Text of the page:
Faculty-submitted resources for your class

Discover helpful activities, teaching practices, and other methods shared by SFU faculty and instructional staff to bring conditions for well-being to life in your own learning environment.


Resources for "optimal challenge"

  • Assignment and Assessment Design
    This resource aims to offer ideas centered on flexible learning through intentional design of assignments and rethinking how we assess learning.

  • Celebratory Research Poster Sessions
    To create an opportunity for students to share their projects in a poster session designed to meet educational goals. It is also an opportunity for students to celebrate each other’s accomplishments in the class. The non-graded awards are designed to include students who may not think quantitative analysis is their strength, but nonetheless put creativity into the conceptual development of their projects and effort into their assignments.

  • Comment Card
    Use this comment card by Mark Lechner to get feedback from your students throughout the term and create a flexible learning experience.

  • Contractual Agreement
    Nicky Didicher enhances flexibility for students through “learner centered teaching” and use of contractual evaluations in which students choose their assignments, the weighting of their assignments and due dates.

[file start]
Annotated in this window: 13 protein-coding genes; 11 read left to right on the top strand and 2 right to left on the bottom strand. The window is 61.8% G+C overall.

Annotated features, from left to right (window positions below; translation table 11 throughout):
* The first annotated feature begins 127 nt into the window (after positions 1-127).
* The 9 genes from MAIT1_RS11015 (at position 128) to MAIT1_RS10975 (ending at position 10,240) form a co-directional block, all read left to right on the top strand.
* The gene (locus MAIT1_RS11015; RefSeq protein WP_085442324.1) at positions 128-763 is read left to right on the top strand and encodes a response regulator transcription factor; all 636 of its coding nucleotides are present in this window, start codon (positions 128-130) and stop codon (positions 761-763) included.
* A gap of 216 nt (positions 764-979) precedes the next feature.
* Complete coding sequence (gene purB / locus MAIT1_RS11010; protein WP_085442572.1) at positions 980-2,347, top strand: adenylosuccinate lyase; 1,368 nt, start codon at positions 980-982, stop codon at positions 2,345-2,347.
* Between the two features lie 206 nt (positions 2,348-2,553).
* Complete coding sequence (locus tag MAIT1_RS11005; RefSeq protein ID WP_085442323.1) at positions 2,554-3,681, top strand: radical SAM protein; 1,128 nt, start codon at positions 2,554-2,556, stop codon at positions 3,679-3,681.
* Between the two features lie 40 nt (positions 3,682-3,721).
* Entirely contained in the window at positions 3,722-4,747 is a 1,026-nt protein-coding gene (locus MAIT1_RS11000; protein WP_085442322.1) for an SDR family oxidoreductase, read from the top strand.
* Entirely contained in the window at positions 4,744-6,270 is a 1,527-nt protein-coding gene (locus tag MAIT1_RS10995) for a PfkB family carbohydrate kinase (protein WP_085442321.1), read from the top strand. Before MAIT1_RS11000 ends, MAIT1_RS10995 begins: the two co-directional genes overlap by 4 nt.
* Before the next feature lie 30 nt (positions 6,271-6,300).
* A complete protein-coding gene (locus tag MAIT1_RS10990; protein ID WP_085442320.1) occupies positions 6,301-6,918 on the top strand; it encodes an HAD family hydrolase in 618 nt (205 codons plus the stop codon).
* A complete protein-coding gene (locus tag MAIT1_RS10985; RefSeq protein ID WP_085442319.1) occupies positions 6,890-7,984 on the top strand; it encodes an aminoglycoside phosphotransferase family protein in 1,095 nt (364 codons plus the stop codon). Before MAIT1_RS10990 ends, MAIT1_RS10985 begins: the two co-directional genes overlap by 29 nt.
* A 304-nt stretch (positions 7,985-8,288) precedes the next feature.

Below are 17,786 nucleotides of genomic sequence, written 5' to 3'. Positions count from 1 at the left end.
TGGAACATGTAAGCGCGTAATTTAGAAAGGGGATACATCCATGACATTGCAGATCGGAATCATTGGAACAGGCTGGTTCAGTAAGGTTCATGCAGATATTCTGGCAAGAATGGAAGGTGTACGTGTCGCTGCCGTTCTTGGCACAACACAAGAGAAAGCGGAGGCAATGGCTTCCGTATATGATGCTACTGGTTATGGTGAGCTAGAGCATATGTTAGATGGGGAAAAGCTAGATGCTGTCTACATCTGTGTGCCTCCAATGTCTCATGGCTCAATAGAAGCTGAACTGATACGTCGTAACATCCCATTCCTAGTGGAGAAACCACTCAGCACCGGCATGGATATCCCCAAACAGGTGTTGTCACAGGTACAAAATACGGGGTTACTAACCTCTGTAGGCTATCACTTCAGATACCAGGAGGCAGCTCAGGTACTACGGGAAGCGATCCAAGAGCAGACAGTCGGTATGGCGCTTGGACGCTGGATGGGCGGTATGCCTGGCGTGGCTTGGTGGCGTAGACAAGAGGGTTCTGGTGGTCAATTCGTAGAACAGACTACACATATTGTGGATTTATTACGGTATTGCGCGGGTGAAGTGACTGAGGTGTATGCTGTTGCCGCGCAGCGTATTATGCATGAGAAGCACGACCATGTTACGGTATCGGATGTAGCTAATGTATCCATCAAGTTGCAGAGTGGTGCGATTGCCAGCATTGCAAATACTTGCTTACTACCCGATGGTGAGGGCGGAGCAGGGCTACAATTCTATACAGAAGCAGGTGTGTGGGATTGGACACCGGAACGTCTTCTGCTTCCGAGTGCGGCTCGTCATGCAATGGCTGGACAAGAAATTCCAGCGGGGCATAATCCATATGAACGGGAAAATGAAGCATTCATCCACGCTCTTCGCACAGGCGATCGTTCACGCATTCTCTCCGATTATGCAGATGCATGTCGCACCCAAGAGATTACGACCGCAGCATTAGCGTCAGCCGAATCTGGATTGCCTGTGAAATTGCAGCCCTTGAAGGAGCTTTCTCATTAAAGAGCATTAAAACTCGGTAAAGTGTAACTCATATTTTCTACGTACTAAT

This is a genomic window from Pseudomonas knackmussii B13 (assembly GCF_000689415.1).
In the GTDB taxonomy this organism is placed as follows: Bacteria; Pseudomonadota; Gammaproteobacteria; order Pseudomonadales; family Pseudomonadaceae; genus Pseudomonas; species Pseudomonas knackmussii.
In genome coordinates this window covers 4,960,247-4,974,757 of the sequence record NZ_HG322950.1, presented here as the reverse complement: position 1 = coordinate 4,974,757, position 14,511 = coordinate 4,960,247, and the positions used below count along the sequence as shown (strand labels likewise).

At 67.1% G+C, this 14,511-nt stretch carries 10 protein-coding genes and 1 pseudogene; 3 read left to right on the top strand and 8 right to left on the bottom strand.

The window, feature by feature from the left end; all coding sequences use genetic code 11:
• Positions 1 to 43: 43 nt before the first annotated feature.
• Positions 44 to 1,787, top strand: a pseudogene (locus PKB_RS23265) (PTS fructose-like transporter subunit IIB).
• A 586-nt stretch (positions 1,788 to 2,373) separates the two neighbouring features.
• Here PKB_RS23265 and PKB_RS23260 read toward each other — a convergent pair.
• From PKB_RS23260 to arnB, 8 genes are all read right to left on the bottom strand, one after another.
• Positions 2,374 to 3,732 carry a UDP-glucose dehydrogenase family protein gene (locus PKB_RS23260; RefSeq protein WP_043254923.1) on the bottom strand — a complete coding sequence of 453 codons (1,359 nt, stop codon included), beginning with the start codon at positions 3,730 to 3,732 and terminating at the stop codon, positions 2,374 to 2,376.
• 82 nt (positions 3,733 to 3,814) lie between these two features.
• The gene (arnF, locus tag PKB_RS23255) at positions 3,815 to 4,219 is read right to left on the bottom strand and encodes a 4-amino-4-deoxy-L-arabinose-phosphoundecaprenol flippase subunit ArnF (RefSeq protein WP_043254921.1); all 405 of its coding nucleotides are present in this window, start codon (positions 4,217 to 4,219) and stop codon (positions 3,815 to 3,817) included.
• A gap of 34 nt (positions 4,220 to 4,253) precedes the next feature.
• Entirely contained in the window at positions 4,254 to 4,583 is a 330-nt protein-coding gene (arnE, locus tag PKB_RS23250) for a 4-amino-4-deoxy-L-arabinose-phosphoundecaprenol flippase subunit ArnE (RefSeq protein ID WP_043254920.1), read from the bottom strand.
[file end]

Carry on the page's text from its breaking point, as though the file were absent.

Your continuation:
• Informational Interview Assignment
    Try this informational interview assignment, created by Tara Immell, to help students build connections and navigate job uncertainty.

  • Template for Feedback
    Use this template to explore how you can share links to resources with students within the feedback you provide on their work.

  • Universal Design for Learning in Post-secondary Education
    The Teaching and Learning Centre has shared a guide on the 9 Principles of Universal Design, with clear examples and suggestions on how to implement each principle both in the classroom as well as online in a Canvas course.

  • Using Data to Answer Questions
    To enhance the connection between course material and real life, and students' sense of engagement with the learning process.